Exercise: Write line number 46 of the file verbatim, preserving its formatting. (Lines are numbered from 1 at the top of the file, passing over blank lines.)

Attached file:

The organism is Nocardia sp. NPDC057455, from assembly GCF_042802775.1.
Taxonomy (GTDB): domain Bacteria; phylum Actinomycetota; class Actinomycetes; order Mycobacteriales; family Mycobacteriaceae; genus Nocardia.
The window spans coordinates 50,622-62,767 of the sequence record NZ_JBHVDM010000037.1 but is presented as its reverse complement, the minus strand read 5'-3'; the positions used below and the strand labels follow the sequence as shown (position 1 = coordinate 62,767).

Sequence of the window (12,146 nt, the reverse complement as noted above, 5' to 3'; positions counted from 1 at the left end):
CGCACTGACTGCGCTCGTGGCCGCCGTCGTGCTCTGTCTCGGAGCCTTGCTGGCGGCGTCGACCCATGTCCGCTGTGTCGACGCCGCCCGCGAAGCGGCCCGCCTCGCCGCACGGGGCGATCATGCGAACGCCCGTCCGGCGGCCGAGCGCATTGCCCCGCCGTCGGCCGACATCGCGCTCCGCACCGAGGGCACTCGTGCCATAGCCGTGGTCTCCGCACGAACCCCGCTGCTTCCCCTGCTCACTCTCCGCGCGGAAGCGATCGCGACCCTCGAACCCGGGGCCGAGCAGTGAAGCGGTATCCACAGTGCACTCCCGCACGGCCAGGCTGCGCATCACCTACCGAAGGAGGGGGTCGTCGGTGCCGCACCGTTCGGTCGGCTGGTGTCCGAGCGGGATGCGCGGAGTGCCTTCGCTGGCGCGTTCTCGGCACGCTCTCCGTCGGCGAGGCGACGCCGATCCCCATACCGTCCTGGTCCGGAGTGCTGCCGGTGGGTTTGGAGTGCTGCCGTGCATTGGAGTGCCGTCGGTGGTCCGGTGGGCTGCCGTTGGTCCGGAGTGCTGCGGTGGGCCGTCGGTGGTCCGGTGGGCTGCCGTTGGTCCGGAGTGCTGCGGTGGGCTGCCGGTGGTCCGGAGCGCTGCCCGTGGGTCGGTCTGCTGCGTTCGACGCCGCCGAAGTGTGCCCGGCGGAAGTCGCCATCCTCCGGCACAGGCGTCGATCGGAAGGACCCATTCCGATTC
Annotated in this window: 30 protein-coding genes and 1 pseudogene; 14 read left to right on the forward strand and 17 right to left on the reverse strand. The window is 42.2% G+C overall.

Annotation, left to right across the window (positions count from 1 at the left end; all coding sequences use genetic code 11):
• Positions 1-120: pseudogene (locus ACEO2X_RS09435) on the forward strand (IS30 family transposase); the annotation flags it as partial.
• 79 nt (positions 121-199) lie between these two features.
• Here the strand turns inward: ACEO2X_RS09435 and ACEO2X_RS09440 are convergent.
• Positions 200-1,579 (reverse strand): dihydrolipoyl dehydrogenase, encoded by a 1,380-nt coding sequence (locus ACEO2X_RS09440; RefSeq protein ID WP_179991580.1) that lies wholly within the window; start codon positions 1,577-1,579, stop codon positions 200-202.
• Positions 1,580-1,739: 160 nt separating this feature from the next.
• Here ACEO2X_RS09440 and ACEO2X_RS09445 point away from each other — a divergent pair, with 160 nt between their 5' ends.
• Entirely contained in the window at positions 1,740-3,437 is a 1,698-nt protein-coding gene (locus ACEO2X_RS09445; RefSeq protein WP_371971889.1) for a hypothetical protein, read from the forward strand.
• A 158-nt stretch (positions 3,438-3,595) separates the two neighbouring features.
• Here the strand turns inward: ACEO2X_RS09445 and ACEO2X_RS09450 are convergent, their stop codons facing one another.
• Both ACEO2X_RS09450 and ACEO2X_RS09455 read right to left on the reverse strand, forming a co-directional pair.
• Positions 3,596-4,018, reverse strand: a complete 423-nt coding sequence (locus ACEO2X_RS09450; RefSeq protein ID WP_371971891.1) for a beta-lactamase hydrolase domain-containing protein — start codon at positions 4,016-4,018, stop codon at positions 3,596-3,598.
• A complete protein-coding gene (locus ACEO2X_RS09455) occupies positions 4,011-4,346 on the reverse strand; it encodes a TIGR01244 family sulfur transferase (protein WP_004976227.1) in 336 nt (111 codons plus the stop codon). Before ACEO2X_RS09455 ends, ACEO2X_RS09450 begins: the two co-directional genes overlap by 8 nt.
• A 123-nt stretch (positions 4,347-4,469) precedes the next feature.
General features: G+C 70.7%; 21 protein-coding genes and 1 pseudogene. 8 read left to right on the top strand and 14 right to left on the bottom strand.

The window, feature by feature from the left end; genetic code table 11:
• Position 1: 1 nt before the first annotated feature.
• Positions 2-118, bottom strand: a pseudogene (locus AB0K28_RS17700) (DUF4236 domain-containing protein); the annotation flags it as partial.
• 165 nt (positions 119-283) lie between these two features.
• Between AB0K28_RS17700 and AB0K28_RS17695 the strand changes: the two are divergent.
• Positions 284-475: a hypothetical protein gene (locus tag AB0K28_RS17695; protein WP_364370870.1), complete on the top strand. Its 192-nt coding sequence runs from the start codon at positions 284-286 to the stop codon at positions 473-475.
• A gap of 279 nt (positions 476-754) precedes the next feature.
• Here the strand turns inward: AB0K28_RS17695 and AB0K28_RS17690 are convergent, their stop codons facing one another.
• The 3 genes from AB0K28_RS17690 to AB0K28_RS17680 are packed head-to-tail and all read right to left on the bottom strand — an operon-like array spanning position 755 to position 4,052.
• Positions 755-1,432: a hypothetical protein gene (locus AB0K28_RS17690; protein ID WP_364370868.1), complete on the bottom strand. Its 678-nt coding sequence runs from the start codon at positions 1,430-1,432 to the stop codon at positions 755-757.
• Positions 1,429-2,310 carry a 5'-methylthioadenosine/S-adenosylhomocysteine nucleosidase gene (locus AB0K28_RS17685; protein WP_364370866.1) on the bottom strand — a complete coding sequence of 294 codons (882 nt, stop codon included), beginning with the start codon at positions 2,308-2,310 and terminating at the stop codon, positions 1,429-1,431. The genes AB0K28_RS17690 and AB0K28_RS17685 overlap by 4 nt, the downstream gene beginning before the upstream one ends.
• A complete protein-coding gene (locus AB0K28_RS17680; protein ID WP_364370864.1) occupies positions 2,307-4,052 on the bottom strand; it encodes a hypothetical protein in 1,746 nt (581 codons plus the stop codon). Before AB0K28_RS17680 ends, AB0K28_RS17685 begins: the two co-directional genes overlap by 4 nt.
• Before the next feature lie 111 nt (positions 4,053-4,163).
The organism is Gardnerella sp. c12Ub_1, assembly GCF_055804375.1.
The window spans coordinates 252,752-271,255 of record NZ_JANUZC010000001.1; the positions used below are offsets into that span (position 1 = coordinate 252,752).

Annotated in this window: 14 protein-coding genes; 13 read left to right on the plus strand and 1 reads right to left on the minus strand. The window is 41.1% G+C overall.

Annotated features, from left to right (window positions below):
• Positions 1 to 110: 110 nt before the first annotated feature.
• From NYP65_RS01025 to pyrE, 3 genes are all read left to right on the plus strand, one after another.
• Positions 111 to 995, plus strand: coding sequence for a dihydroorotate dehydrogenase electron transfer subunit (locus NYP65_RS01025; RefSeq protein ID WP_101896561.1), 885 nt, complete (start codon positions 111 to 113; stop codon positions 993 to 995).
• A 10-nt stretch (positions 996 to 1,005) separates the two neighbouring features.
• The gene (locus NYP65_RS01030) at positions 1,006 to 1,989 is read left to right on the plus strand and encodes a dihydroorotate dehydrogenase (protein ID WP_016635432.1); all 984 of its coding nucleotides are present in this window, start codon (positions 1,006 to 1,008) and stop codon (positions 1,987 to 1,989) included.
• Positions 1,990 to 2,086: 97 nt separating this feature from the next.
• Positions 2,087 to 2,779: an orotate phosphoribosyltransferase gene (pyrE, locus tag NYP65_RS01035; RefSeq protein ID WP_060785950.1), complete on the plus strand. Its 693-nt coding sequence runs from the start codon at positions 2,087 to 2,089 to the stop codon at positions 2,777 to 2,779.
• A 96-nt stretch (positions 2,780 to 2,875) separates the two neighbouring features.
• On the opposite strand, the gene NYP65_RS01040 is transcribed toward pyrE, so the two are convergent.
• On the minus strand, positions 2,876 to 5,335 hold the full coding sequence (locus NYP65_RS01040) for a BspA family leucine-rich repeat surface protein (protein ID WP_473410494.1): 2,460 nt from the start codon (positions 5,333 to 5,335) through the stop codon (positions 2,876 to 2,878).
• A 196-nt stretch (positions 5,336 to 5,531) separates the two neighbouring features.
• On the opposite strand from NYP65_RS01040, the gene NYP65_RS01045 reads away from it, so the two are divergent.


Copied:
• A 96-nt stretch (positions 2,780 to 2,875) separates the two neighbouring features.